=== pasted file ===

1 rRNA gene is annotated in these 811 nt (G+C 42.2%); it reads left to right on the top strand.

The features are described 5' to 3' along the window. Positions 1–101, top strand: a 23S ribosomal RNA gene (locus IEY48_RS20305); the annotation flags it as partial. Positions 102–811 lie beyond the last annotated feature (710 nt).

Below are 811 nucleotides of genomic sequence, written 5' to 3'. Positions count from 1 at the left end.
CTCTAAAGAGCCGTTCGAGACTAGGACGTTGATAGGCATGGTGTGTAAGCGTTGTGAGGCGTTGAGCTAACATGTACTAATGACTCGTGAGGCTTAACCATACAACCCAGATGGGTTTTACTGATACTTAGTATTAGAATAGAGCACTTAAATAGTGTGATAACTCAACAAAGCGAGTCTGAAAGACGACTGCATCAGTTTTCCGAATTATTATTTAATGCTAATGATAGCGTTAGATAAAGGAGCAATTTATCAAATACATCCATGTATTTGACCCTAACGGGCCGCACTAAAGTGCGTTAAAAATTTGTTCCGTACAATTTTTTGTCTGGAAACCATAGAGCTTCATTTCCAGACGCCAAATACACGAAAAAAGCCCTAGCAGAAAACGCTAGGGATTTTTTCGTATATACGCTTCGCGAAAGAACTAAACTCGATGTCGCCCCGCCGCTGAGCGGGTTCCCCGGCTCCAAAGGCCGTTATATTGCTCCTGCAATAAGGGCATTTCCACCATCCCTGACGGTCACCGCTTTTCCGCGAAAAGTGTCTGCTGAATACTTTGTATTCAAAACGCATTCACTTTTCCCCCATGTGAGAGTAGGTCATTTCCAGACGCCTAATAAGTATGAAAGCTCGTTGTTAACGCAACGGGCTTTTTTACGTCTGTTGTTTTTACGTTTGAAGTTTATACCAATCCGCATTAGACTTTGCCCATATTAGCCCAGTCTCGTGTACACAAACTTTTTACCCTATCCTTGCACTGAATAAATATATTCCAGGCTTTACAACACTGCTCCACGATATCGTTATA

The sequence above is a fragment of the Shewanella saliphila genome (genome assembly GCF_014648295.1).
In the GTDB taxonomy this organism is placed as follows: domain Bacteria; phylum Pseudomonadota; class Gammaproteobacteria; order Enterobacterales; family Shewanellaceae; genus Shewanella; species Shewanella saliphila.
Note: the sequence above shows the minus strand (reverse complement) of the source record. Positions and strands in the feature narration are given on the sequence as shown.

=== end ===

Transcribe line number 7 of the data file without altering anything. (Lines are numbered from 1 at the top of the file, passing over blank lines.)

Note: the sequence above shows the minus strand (reverse complement) of the source record. Positions and strands in the feature narration are given on the sequence as shown.